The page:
USA TODAY US Edition
LOOKING BACK AT THE KEY TIPPING POINTS
Call me stupid, but I still think great journalism helps solve problems
— Everyone who voted for Brexit was stupid. All 17.4 million of them. And now we'll have to suffer because we were smart and they were not.
That knee-jerk reaction, heard around the world since last week's British referendum to leave the European Union is, well, even more ridiculous. The inability to see the other side of a political argument is not a British or American trait, but as old as human nature itself. It transcends every major social debate. Political parties, taxes, abortion, guns, even sports allegiances. It has become more acute in the last decade, fed by inequality, terrorism and perilous economic times, in ways that threaten the fabrics of our democracies. It has become more dangerous as well. OLDER BLOWBACK A look at the Brexit voting map spelled it out plainly. Outside of Scotland and Northern Ireland, only London really voted to stay. The rest of England and most of Wales chose to leave. The leave vote was overwhelmingly older, another clue into who was behind the "stupid" blowback. What could those older folks, many of whom can remember the painful years after World War II if not the war itself, possibly have to teach the young?
Those who remember when Britain stood alone against Hitler's conquered Europe for five devastating years — and without meaningful U.S. support — must be wrong about Europe this time. Stupid.
I am part of a seemingly dying breed of globalists, who believe a cooperative world will spell better economic and social conditions for all. The folks who are on the run these days in votes across Europe and polls in the U.S.
After four wonderful years as Editor-in-Chief at USA TODAY, I'm leaving today to move to New York and take a role as chief executive of The Street, a digital financial company with businesses in the U.S., the U.K. and India. In our challenged media world today, I see opportunity in working across cultures and different economies. Not just for business, but to promote understanding of each other's cultures, lives and dreams.
I lived in London years ago, and would have voted to remain, for all the benefits and opportunities a more united Europe offered. But I see the point of the leaves. They are not stupid. They simply had not been awarded those benefits over their lifetimes. They didn't see anything changing unless they took a stand. They see their cause as noble. It may be that now that they led global markets to the brink, a more sensible solution will be found. Big bureaucracies like the EU sometimes need a good fright before they respond.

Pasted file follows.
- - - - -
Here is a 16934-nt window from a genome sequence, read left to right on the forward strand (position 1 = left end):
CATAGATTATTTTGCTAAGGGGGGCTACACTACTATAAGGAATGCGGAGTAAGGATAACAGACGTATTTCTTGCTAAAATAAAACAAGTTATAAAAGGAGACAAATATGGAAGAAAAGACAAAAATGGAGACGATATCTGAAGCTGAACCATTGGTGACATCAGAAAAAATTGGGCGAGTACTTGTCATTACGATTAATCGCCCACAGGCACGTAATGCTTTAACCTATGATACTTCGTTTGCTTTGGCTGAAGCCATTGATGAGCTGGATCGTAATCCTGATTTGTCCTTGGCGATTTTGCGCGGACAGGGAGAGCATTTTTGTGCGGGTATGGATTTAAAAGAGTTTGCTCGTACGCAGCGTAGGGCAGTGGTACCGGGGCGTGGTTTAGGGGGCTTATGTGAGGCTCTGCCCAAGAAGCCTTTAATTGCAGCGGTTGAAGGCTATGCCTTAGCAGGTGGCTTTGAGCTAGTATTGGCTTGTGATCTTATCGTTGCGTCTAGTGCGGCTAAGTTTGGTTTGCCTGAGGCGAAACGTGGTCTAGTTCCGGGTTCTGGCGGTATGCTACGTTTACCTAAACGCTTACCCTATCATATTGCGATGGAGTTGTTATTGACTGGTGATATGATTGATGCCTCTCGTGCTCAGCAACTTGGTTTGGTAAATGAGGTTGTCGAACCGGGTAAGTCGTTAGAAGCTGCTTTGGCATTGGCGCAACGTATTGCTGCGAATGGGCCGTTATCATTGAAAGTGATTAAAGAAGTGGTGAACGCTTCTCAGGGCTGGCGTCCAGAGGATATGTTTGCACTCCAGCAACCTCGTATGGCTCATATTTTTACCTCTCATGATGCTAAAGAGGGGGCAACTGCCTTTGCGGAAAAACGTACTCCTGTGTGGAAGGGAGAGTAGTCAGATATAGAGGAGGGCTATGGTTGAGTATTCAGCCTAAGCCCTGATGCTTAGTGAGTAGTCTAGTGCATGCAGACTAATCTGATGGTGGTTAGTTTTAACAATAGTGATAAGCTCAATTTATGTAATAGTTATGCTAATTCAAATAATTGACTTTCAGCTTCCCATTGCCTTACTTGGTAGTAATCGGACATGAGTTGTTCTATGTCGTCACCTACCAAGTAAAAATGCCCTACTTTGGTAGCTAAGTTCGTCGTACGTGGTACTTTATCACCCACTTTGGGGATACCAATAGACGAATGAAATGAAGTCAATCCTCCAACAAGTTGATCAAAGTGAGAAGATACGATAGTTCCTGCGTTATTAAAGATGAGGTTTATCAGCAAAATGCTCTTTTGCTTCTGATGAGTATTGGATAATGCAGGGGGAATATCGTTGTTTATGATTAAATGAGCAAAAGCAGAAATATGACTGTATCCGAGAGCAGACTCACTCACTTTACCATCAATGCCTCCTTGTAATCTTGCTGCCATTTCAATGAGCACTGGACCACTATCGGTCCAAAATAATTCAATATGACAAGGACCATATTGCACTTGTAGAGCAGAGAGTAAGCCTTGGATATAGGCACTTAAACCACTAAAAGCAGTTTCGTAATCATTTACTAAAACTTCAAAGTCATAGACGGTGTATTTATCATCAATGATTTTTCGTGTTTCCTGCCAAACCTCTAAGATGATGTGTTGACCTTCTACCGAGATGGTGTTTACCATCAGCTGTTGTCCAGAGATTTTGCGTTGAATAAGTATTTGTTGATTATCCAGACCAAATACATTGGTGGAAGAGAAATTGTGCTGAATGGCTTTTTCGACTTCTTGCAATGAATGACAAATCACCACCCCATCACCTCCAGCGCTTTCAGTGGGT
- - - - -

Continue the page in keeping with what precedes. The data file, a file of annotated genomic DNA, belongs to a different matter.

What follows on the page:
Our own, excruciating gun rights debate here in the U.S., is also seen as noble by both sides. Protection of American constitutional rights vs. common sense safety regulations. Each side clings to its point. Meanwhile, the rest of the world, and those here who care to look, just see cold, devastating facts. DEADLY REPETITION After the Orlando shooting, I asked our data editor to look up how many mass killings we've had in the U.S. since I became editor in July 2012. Aurora, Newtown, San Bernardino, Orlando come to mind. In fact there have been 80 (defined as four or more deaths). Almost 500 dead in mass killings — almost all shootings and almost all by men — at an average rate of one every few weeks.
Does it really matter who is stupid here? That's not how the world looks at us each time an active shooting hits the news wires. Or how the families of innocent victims, hundreds of them, look at it. They look with great despair, as we might look at Britain this week. Two cultures, among the greatest the world has known, divided and frozen in deadly dispute over vital and solvable social challenges.
Tipping points are only recognized in hindsight. Maybe Brexit for the EU project? Maybe Orlando for guns? Probably not.
They are also only recognized through dogged and courageous reporting and commentary by dedicated journalists such as my colleagues at USA TODAY and others in our craft.
Call me stupid, but I still think great journalism will help solve these problems.
With day-to-day headlines, it's hard to see history taking shape. Without them, it's impossible.
David Callaway is leaving as editor in chief of USA TODAY to be chief executive of The Street. His opinions are his own and are separate from those of the Editorial Board.